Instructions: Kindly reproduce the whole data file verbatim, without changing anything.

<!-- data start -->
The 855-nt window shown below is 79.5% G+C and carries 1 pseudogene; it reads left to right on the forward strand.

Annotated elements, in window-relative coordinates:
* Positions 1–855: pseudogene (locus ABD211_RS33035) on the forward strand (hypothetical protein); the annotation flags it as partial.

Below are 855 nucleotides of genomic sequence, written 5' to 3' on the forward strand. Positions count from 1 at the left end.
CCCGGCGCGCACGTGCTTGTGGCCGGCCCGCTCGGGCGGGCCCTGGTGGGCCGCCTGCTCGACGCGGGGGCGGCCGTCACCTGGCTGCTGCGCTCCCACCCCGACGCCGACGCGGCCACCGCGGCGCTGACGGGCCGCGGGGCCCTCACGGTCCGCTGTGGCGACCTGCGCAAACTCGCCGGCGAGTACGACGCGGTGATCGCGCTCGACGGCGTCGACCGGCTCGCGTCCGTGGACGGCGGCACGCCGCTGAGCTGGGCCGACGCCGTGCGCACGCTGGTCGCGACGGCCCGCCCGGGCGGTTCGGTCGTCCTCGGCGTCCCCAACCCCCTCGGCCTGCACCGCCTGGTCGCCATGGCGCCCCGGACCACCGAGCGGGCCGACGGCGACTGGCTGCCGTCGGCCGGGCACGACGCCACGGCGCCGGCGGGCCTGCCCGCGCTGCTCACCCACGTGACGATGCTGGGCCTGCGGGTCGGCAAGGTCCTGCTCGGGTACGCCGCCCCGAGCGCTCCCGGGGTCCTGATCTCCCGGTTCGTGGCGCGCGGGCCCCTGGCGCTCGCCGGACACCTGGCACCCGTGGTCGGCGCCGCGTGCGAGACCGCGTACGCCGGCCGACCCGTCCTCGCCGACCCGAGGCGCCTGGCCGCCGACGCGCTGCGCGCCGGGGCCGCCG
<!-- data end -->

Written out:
The 855-nt window shown below is 79.5% G+C and carries 1 pseudogene; it reads left to right on the forward strand.

Annotated elements, in window-relative coordinates:
* Positions 1–855: pseudogene (locus ABD211_RS33035) on the forward strand (hypothetical protein); the annotation flags it as partial.

Below are 855 nucleotides of genomic sequence, written 5' to 3' on the forward strand. Positions count from 1 at the left end.
CCCGGCGCGCACGTGCTTGTGGCCGGCCCGCTCGGGCGGGCCCTGGTGGGCCGCCTGCTCGACGCGGGGGCGGCCGTCACCTGGCTGCTGCGCTCCCACCCCGACGCCGACGCGGCCACCGCGGCGCTGACGGGCCGCGGGGCCCTCACGGTCCGCTGTGGCGACCTGCGCAAACTCGCCGGCGAGTACGACGCGGTGATCGCGCTCGACGGCGTCGACCGGCTCGCGTCCGTGGACGGCGGCACGCCGCTGAGCTGGGCCGACGCCGTGCGCACGCTGGTCGCGACGGCCCGCCCGGGCGGTTCGGTCGTCCTCGGCGTCCCCAACCCCCTCGGCCTGCACCGCCTGGTCGCCATGGCGCCCCGGACCACCGAGCGGGCCGACGGCGACTGGCTGCCGTCGGCCGGGCACGACGCCACGGCGCCGGCGGGCCTGCCCGCGCTGCTCACCCACGTGACGATGCTGGGCCTGCGGGTCGGCAAGGTCCTGCTCGGGTACGCCGCCCCGAGCGCTCCCGGGGTCCTGATCTCCCGGTTCGTGGCGCGCGGGCCCCTGGCGCTCGCCGGACACCTGGCACCCGTGGTCGGCGCCGCGTGCGAGACCGCGTACGCCGGCCGACCCGTCCTCGCCGACCCGAGGCGCCTGGCCGCCGACGCGCTGCGCGCCGGGGCCGCCG